Until recently, the VIIIs were studying the Lenape Native Americans. How
ever, they have moved on to the next chapter of their curriculum and are currently studying the Dutch. The VIIIs are focusing on when the Dutch sailed over and created New Amsterdam, the predecessor of New York.
To really get into the mindset of the Dutch and other explorers, the VIIIs are writing books about sailors. Ara Triller, VIIIsJ, said “We are writing from the perspective of sailors on the Hudson ship. We could be writing a day by day journal or a story.”
Mateus Langham, VIIIsJ, agreed, saying the stories “have to be related to Social Studies.”
Luckily, to help expand their vocabulary for the journals, every week the VIIIs have a vocabulary and spelling quiz. “We have twelve words of the week and then on Friday we have to write then on a piece of paper. We have to study the words. And there are also bonus words,” says Mateus.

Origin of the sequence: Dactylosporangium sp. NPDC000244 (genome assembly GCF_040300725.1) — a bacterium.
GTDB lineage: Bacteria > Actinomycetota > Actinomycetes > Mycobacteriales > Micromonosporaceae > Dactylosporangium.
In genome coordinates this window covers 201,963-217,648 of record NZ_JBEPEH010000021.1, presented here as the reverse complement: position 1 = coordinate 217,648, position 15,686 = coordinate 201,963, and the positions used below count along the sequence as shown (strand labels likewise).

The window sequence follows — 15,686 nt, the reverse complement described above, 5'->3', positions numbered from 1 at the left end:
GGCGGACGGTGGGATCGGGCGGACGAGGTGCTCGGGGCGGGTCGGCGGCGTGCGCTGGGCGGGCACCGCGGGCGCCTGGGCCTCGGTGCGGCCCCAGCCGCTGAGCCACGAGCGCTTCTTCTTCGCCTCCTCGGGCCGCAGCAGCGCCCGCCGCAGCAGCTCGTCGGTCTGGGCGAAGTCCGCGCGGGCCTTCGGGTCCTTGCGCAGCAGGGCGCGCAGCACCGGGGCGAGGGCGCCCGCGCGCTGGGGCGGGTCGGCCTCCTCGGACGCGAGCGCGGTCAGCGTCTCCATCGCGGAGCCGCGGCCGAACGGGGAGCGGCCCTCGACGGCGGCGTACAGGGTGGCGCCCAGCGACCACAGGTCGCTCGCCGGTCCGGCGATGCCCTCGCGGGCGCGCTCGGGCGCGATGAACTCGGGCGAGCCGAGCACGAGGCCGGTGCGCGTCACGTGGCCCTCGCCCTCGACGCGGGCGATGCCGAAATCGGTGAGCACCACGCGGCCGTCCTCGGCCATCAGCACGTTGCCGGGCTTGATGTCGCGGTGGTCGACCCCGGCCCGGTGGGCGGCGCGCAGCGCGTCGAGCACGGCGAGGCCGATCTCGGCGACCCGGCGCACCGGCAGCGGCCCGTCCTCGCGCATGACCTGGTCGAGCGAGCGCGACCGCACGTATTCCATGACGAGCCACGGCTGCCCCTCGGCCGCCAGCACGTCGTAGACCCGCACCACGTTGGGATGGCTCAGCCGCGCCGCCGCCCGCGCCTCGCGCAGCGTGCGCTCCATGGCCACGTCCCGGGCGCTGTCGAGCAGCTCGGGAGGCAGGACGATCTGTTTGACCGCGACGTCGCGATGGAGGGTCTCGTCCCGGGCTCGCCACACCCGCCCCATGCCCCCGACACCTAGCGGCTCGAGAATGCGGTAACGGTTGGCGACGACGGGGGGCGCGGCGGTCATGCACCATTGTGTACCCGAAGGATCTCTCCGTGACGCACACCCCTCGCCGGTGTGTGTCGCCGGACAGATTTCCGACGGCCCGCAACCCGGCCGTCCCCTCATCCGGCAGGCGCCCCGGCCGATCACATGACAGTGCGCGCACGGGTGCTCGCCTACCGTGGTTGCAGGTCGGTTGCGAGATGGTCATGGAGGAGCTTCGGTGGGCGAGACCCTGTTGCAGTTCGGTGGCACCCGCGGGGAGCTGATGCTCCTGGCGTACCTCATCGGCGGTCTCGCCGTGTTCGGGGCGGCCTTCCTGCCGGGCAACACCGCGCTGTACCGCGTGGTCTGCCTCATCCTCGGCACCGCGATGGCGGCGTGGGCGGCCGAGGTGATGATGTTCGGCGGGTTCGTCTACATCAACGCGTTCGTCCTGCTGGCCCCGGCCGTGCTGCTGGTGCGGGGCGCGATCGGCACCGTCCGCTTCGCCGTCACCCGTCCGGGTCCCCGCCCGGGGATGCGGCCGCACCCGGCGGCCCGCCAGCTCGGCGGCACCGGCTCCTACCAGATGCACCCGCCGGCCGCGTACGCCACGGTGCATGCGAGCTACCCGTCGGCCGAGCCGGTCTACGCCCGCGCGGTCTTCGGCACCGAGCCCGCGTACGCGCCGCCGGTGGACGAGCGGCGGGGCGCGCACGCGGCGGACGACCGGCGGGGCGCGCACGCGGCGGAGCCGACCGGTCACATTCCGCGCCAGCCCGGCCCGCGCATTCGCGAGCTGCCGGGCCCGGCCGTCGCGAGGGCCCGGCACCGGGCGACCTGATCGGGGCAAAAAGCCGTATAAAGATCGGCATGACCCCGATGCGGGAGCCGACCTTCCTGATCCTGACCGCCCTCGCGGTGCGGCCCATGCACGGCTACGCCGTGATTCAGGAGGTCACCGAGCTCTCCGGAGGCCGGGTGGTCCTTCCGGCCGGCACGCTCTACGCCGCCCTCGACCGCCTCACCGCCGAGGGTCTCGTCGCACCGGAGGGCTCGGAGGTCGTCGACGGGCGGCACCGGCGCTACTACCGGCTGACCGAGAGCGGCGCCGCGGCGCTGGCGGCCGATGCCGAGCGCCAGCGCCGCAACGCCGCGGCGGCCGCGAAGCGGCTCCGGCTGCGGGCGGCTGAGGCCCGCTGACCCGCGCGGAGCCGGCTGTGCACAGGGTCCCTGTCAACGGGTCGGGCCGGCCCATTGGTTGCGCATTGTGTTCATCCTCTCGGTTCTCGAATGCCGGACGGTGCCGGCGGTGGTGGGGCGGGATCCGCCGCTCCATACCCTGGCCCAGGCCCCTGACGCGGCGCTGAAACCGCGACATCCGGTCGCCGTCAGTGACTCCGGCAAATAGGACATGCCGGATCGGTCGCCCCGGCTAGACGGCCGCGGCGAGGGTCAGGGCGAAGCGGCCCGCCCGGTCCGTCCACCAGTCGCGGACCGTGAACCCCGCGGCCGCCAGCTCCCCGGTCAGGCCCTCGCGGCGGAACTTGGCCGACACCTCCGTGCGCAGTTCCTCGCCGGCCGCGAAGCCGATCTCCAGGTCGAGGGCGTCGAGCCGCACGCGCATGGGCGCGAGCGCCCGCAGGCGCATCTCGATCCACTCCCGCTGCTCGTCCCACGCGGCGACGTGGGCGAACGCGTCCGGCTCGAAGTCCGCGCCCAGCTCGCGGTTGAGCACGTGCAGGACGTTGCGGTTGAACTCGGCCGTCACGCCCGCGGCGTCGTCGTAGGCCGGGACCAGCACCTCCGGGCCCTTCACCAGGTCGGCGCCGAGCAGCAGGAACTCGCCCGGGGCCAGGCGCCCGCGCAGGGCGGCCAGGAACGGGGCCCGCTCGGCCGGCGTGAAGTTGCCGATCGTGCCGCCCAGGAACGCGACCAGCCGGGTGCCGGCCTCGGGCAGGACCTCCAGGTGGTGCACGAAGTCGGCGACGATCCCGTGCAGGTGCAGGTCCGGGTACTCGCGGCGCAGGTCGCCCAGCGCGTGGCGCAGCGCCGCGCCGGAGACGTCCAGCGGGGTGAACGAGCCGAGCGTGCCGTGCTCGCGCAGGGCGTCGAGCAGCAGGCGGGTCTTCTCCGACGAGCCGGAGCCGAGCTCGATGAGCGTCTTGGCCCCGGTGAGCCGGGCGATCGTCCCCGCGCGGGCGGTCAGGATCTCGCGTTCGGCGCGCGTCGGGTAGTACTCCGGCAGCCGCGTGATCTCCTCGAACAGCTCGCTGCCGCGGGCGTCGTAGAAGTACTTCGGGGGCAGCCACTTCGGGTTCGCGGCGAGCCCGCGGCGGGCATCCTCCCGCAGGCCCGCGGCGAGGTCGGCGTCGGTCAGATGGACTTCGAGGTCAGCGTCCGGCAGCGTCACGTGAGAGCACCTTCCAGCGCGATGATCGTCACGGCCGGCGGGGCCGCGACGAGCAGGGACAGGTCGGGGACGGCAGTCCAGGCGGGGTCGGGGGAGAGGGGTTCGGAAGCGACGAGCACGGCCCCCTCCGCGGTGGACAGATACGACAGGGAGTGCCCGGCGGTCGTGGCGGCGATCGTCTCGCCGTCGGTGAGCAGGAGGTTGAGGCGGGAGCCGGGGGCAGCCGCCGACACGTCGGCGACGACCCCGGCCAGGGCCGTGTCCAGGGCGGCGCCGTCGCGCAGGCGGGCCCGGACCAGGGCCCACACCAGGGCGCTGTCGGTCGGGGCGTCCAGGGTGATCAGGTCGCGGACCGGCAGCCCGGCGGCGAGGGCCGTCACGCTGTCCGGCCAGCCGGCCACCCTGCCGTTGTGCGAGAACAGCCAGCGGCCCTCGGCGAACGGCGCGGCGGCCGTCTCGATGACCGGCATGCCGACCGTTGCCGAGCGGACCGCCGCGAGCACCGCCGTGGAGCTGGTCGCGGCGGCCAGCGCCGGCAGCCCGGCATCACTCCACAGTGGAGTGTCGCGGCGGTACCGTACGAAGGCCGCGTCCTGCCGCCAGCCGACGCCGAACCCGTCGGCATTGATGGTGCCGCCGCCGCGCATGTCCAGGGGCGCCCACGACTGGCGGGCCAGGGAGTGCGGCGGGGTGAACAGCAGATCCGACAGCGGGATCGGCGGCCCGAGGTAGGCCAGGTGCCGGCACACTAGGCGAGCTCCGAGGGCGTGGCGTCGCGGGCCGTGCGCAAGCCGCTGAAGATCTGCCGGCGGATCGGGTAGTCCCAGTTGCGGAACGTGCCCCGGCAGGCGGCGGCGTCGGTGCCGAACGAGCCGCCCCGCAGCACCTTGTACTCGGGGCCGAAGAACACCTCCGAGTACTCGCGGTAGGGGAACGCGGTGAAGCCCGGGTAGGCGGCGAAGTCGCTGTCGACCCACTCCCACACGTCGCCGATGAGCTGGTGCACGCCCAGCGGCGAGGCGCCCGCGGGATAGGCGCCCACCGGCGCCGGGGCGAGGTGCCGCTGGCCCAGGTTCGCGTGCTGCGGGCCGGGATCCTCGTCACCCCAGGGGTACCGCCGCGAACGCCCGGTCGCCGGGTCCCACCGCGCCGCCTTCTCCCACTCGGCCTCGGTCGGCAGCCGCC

One strategy the VIIIs have come up with is to find other words that sound and spell similar to their vocab words.
The VIIIs are also working on games for Games Day. However, the group in not just making one thing. “We are making four different games,” says Mateus.
Ara also said, “Maggie has been helping us with the Games Day project. For our game there is a wheel that you spin and then you throw a spear and if you hit an animal you get a point.”
With all the interesting things the VIIIs are learning, they are also studying about the Hudson River in Science. Ara says, “In science we are studying the hudson river and are making a big map.”
While all of this seems like enough excitement for a lifetime, the VIIIs did not stop there. They have taken the next step in their math careers. Thanks to Jay Frankel, VIIIsJ Group Teacher, they have learned a whole new concept. they have learned a whole new concept. Theo Allede-Neptune, VIIIsJ, says “In math, we just started fractions and division. We have been doing division that is not that hard.”
The VIIIs are wrapping up their year with very important units which they will remember their whole lives.